The first evidence-based guidelines say this will help avoid unintended harms like illicit opioid use and potential deaths.
Newly released evidence-based guidelines advise against deprescribing opioids in people with a severe opioid use disorder to avoid unintended harms.
Lead author of the guidelines, Sydney pharmacist Aili Langford, told audiences at the Australian Pain Society Annual Scientific Meeting in Canberra earlier this month that there was better evidence in favour of transitioning these patients to opioid substitution therapies or other care-based modalities such as behavioural therapies.
The surprising advice on when not to deprescribe only made it into the guidelines after the overwhelming demand made in the public consultation phase, Ms Langford said.
Between 3% and 26% of people with chronic low back pain become dependent on their prescribed opioid medications, Ms Langford said.
The Guideline for Deprescribing Opioid Analgesics, which is set to launch in May, points to evidence suggesting patients who undergo opioid deprescribing without being provided access to an alternative management plan or care face an elevated risk of overdose-related harm and death.
And clinicians are encouraged to use the freely available OWLS tool to identify opioid use disorder in chronic pain patients who are currently taking opioids.
The guidelines also advise clinicians not deprescribe opioids for people nearing the end-of-life, unless deemed appropriate by the treating healthcare professional. Rather, greater emphasis should be placed on prioritising symptom management and minimising suffering.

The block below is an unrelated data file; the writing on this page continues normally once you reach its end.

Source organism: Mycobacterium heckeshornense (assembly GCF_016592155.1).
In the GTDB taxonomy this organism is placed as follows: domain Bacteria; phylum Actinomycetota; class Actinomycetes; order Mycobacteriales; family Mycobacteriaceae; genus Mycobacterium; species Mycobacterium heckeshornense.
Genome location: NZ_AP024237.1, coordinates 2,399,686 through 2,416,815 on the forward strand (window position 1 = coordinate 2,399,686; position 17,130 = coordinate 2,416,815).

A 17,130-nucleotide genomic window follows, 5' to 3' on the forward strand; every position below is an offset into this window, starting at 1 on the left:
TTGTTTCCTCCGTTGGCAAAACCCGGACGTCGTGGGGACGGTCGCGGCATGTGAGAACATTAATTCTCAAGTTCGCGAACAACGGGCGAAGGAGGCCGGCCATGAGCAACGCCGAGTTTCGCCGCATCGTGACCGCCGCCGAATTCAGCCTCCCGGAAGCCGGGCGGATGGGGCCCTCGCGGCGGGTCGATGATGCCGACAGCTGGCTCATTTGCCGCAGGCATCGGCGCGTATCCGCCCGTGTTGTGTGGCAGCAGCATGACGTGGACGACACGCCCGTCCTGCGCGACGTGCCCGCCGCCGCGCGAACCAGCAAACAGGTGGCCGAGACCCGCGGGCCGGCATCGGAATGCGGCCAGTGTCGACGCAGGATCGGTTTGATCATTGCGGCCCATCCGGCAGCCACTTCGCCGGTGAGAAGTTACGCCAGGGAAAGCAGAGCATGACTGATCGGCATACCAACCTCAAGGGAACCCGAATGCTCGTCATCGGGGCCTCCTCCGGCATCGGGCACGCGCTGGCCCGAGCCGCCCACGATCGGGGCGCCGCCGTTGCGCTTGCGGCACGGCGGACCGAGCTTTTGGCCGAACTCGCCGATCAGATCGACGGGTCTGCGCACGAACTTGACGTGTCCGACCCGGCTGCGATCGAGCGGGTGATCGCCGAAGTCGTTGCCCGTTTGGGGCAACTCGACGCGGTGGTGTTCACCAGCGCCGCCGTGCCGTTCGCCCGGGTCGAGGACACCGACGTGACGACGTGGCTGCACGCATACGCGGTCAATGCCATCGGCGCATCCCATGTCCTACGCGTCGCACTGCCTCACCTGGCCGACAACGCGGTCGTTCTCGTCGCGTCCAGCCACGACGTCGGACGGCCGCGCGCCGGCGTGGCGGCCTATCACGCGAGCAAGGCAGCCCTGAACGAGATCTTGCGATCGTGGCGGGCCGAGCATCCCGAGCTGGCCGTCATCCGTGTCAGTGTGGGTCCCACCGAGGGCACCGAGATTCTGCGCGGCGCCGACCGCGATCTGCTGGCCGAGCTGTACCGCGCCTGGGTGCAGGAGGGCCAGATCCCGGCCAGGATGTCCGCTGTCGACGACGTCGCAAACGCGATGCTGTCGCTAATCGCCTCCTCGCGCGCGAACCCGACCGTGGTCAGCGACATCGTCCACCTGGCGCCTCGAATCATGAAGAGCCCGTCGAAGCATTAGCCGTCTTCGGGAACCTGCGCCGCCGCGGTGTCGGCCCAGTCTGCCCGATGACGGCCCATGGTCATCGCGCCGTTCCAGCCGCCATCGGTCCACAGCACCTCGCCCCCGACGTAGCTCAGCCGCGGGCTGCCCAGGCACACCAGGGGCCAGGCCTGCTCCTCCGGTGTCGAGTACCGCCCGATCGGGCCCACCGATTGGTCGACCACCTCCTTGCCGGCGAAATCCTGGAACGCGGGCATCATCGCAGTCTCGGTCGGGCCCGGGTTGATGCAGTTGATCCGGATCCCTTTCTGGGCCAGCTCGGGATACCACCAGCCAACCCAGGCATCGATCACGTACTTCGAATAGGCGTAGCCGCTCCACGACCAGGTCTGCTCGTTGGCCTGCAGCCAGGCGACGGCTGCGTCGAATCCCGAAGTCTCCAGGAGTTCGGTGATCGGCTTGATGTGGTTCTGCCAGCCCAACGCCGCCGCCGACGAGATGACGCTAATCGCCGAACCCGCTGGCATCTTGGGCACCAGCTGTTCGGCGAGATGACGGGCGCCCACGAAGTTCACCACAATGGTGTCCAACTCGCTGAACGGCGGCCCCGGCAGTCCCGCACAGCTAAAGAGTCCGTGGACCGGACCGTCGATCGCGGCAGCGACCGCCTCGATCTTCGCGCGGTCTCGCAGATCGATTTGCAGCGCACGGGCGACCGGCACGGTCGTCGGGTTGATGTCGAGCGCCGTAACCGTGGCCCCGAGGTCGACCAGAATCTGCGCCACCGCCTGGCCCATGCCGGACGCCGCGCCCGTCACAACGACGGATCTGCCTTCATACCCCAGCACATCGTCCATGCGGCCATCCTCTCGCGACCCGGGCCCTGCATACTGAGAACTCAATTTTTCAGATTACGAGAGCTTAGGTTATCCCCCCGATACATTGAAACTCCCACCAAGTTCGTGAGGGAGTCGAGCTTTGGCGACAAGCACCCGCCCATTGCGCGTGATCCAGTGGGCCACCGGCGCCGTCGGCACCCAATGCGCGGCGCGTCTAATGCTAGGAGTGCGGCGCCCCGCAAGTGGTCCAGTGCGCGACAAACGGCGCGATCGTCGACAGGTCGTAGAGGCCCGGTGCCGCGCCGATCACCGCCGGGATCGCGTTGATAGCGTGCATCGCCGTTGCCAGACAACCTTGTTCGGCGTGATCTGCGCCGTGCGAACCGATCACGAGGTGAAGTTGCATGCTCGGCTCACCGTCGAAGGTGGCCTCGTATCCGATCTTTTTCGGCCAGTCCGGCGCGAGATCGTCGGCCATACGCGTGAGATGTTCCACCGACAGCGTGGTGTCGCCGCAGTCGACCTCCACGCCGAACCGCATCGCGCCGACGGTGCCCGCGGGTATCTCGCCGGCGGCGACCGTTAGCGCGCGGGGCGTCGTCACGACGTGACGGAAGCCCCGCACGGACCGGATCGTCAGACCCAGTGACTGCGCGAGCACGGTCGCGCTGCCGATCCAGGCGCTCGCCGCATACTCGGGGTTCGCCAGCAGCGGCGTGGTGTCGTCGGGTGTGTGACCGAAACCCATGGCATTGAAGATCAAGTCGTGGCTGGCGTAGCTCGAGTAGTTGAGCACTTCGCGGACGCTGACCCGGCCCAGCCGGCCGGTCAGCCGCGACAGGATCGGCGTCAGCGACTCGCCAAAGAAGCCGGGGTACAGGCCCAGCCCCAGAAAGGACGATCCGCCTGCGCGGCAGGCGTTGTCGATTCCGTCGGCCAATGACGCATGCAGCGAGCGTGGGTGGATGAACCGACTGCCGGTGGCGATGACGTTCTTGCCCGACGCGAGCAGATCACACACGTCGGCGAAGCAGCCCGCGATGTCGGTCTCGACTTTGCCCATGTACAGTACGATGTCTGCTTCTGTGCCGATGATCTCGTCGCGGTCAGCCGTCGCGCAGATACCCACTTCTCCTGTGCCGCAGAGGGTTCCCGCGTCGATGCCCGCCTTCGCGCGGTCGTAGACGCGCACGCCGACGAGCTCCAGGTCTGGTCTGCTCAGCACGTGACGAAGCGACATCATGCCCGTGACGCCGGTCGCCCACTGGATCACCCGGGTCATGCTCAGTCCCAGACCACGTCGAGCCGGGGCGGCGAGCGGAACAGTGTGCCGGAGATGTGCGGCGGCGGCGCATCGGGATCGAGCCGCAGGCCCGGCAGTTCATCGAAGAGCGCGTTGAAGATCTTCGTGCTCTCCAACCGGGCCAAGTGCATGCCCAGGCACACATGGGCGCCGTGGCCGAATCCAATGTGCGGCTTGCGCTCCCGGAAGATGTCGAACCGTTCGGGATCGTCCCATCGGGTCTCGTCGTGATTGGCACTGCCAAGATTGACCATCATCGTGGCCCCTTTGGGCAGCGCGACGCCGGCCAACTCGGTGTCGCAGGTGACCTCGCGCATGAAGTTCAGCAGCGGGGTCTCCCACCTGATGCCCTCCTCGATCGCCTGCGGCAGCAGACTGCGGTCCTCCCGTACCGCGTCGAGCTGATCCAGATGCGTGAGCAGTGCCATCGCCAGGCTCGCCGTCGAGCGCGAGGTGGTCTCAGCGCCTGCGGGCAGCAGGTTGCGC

However, they also suggest using common sense and to consider deprescribing opioids in people nearing end-of-life if side effects occur, such as unwanted confusion, increased sensitivity to pain, unmanageable constipation or organ deterioration.
Ms Langford told delegates that recommendations against deprescribing opioids weren’t originally a focus at the outset of the guideline development.
“Our multidisciplinary guideline group as well as our public consultation feedback really suggested that opioid deprescribing may not be appropriate for every single person,” Ms Langford explained.
Common evidence-based treatments for people with opioid use disorder include medication-assisted treatments such as buprenorphine or methadone, as well as behavioural therapies.
Ms Langford stressed that the guidelines were not aimed at stopping practitioners from starting to prescribe opioids for certain patients but were designed to encourage winding down opioid use in a safe and effective manner.
The best approach is a gradual and regularly monitored tapering process, personalised to the individual circumstances of each patient, where ideally a deprescribing plan is developed when the patient is first prescribed opioids, according to the guidelines.
“Setting an expectation of what these medications can achieve in a certain period of time can be useful for both a healthcare professional and a consumer to understand [and] have realistic expectations about the potential efficacy of these medicines and know they’re potentially not a long-term medication for chronic pain,” Ms Langford said.
Approximately two million Australian adults begin opioid therapy each year, with most prescriptions issued for managing chronic non-cancer pain. Opioids provide effective relief for acute pain, but the clinical benefits of longer-term opioid usage for pain are less clear.
A 17-person multidisciplinary group involving a broad range of healthcare professionals with experience in treating people taking opioids (GPs, pain and addiction specialists, nurses, pharmacists and physiotherapists), researchers and a patient, oversaw development of the evidence-based clinical practice guidelines for deprescribing opioid analgesics, which were approved by the National Health and Medical Research Council in September 2022.
The deprescribing guidelines will be launched on 26 May 2023 at The University of Sydney.